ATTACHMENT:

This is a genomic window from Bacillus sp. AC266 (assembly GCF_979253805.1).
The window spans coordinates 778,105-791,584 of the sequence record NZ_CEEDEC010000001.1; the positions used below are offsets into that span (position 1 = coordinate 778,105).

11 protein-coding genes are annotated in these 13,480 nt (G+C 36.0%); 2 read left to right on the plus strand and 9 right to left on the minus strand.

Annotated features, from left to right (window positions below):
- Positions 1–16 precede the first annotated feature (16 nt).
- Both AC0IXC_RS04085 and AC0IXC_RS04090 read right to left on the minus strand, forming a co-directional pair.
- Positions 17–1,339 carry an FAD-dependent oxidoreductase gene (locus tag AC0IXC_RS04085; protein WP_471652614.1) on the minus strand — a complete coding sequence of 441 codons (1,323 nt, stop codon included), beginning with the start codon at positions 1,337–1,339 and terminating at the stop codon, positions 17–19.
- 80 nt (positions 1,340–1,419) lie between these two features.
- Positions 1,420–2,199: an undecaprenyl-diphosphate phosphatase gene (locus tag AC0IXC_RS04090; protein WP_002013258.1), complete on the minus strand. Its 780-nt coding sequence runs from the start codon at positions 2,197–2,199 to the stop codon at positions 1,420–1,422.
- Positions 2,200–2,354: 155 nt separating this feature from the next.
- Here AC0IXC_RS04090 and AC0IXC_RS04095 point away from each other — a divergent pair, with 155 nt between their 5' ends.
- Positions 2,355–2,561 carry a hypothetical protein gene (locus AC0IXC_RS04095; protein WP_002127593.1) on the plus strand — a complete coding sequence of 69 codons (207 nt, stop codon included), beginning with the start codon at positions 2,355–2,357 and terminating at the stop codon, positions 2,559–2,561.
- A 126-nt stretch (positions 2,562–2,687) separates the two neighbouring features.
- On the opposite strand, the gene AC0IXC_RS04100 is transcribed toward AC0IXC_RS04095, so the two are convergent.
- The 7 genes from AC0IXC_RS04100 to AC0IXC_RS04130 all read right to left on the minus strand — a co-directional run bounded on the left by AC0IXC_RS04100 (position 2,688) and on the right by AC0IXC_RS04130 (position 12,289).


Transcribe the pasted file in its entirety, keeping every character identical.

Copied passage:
This is a genomic window from Bacillus sp. AC266 (assembly GCF_979253805.1).
The window spans coordinates 778,105-791,584 of the sequence record NZ_CEEDEC010000001.1; the positions used below are offsets into that span (position 1 = coordinate 778,105).

11 protein-coding genes are annotated in these 13,480 nt (G+C 36.0%); 2 read left to right on the plus strand and 9 right to left on the minus strand.

Annotated features, from left to right (window positions below):
- Positions 1–16 precede the first annotated feature (16 nt).
- Both AC0IXC_RS04085 and AC0IXC_RS04090 read right to left on the minus strand, forming a co-directional pair.
- Positions 17–1,339 carry an FAD-dependent oxidoreductase gene (locus tag AC0IXC_RS04085; protein WP_471652614.1) on the minus strand — a complete coding sequence of 441 codons (1,323 nt, stop codon included), beginning with the start codon at positions 1,337–1,339 and terminating at the stop codon, positions 17–19.
- 80 nt (positions 1,340–1,419) lie between these two features.
- Positions 1,420–2,199: an undecaprenyl-diphosphate phosphatase gene (locus tag AC0IXC_RS04090; protein WP_002013258.1), complete on the minus strand. Its 780-nt coding sequence runs from the start codon at positions 2,197–2,199 to the stop codon at positions 1,420–1,422.
- Positions 2,200–2,354: 155 nt separating this feature from the next.
- Here AC0IXC_RS04090 and AC0IXC_RS04095 point away from each other — a divergent pair, with 155 nt between their 5' ends.
- Positions 2,355–2,561 carry a hypothetical protein gene (locus AC0IXC_RS04095; protein WP_002127593.1) on the plus strand — a complete coding sequence of 69 codons (207 nt, stop codon included), beginning with the start codon at positions 2,355–2,357 and terminating at the stop codon, positions 2,559–2,561.
- A 126-nt stretch (positions 2,562–2,687) separates the two neighbouring features.
- On the opposite strand, the gene AC0IXC_RS04100 is transcribed toward AC0IXC_RS04095, so the two are convergent.
- The 7 genes from AC0IXC_RS04100 to AC0IXC_RS04130 all read right to left on the minus strand — a co-directional run bounded on the left by AC0IXC_RS04100 (position 2,688) and on the right by AC0IXC_RS04130 (position 12,289).